Does your house have a coat for the winter?

Author: Stefanovski Zdravko grad.mech.eng.

Senior Technical Energy Efficiency Expert

The building stock is both unique and heterogeneous in its relation to the cultural diversity and history of the Western Balkans. It is aged and subject to a slow pace of renovation. More than 7 million dwellings were built till 2015 covering more than 523 million m2 floor area. The annual renovation rate is very low, only 0.34% of the existing buildings are being renovated per year. This trend undoubtedly will continue until 2050 resulting in only 6% of the occupied buildings to be renovated if we continue business as usual.

Western Balkans households heat only 65% of their dwellings, but heating bills are a major share of their energy bills. These facts are also related to energy poverty in this region with lack of incentives to resolve it. The dominant heating fuel is biomass, that is to say firewood, registered and not registered, followed by electricity. As far as heating technologies are concerned, individual devices are predominant over central systems. Estimated 3,000,000 old individual stoves fueled by firewood with efficiency of max 55% are used in the region. Electrical thermal storage stoves and electrical heaters are also present with around 16% of the total heating stock. 

Heating in the residential sector is estimated to account for  68% of the total final energy consumption in the sector. There cannot be a successful energy transition that leaves no one behind without changing how we heat our aged buildings. But first, attention should be paid to the buildings themselves, their poor energy performance and low indoor comfort conditions. 

Renovation of building envelopes together with the heating systems is crucial to prevention of energy poverty and energy dependence. The present energy crisis confirmed that the energy prices are and will be increasing. The expectation of carbon taxation and cross border adjustment mechanisms will add to (fossil) energy prices all over the Western Balkan Region. Implementing energy efficiency measures in buildings, conservation of energy and maximized utilization of renewables are cost – effective measures that are minimizing both energy poverty and air pollution, whilst having an enormous development potential.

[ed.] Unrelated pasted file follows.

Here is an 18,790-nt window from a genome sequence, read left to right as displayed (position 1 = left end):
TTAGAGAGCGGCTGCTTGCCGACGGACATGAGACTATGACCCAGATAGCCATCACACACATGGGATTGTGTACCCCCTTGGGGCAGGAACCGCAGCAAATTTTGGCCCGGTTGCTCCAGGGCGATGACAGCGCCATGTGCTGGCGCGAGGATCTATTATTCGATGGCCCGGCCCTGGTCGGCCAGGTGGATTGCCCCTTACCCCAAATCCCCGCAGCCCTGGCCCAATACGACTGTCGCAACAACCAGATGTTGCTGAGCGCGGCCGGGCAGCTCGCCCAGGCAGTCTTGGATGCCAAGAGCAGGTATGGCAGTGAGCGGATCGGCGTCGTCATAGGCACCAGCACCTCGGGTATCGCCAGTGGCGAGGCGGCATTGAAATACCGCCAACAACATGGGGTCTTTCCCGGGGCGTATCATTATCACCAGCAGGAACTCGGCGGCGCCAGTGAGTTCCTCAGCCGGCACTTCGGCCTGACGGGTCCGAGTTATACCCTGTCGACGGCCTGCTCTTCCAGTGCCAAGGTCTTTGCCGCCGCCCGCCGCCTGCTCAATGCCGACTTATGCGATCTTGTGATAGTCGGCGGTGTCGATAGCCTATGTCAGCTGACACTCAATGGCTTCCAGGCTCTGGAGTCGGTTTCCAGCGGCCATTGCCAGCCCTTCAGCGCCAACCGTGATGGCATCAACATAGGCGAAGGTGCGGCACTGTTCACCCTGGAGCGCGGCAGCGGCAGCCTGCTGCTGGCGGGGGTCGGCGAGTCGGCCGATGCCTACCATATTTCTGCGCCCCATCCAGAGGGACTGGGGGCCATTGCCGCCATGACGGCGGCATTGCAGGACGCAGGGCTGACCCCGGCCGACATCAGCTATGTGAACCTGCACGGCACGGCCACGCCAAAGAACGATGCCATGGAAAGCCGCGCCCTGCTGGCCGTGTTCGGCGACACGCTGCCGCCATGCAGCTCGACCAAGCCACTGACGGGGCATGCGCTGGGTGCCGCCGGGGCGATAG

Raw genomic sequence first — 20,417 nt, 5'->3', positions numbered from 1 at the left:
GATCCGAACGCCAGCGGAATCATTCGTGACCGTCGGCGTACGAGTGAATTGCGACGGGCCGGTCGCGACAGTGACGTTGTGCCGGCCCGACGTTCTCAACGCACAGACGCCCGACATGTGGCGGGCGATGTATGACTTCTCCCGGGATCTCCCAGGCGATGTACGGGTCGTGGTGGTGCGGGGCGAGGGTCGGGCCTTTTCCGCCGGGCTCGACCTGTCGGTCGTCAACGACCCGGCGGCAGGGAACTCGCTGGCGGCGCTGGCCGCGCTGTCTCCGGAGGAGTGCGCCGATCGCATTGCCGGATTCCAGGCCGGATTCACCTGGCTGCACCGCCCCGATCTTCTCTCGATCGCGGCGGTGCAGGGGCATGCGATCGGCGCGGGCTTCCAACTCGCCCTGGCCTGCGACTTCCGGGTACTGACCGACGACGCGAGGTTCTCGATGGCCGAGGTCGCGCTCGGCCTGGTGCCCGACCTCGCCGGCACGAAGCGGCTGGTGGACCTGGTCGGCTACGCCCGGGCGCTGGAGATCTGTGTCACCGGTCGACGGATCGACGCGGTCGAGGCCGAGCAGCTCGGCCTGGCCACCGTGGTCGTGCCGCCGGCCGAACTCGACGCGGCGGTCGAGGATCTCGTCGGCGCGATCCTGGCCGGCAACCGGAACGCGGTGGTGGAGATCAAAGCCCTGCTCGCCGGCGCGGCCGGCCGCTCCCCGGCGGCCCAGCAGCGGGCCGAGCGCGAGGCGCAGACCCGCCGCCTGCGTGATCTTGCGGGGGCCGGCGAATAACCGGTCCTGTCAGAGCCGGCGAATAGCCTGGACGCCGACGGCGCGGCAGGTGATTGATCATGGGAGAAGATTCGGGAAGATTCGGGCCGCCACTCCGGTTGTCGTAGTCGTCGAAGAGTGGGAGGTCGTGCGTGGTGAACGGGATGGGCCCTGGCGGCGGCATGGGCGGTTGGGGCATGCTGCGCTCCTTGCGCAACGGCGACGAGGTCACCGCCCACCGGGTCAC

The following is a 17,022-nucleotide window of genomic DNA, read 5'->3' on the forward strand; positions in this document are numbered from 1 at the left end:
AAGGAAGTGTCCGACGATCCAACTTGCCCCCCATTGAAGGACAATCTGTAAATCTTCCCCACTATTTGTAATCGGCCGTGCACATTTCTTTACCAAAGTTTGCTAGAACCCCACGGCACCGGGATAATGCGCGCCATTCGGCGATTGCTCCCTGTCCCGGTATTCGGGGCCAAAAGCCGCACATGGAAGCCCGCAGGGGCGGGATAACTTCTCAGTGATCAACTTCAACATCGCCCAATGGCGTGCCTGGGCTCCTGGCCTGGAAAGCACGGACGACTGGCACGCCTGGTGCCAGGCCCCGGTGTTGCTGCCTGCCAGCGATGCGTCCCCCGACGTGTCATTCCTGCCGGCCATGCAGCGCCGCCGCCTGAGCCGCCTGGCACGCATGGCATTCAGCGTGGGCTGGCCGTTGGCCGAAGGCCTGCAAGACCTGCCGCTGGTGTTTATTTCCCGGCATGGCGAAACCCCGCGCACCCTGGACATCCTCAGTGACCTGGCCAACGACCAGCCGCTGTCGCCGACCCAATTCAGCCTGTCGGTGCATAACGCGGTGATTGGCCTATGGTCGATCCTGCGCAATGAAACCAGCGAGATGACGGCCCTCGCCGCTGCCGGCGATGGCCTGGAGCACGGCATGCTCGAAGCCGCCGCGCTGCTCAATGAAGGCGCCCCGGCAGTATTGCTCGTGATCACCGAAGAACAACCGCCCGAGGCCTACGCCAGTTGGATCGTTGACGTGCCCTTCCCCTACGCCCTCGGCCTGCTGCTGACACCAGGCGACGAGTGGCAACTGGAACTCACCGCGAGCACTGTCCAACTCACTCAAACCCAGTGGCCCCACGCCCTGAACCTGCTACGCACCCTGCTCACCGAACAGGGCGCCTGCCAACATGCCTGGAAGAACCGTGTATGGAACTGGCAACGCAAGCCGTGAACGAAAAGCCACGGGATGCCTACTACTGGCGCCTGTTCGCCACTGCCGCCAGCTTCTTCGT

For our homes, energy efficiency is the first fuel. Why do stoves play such an important role in an average household?

Improving energy efficiency is equally important as increasing the share of renewables. Some estimates  show that if the full potential of energy efficiency is met, global energy demand can be reduced by up to one quarter by 2030. The opportunity for energy efficiency improvement in Western Balkans is enormous, given the predominance of non-renovated buildings and inefficient technologies now in use.

Energy efficiency is recognized as the most cost-effective means of reducing emissions and the cost of the health services paid by citizens. It costs less to save a unit of energy than to generate that same amount of energy. Improved energy efficiency can also improve energy security at the local and national levels through reducing energy imports as well as the burden on electricity generation and distribution systems.

From the analyses, if regulators in the so-called Western Balkan 6 markets (WB6) were to set ambitious targets for improving energy efficiency with renovation of the entire building stock until 2050, the cumulative energy savings can reach between 75% – 82% depending on the renovation level. CO2 reductions are also enormous and are in the range of 67% – 73% compared to business as usual.

When it comes to implementation of the energy efficiency measures, the initial investment capital is crucial. To reach the revealed energy savings, huge investment capital should be engaged. In the 2050 horizon, the cumulative investments are between EUR 95 billion and EUR 107 billion while in the 2030 horizon they are in the range of EUR 20 billion and EUR 22.4 billion.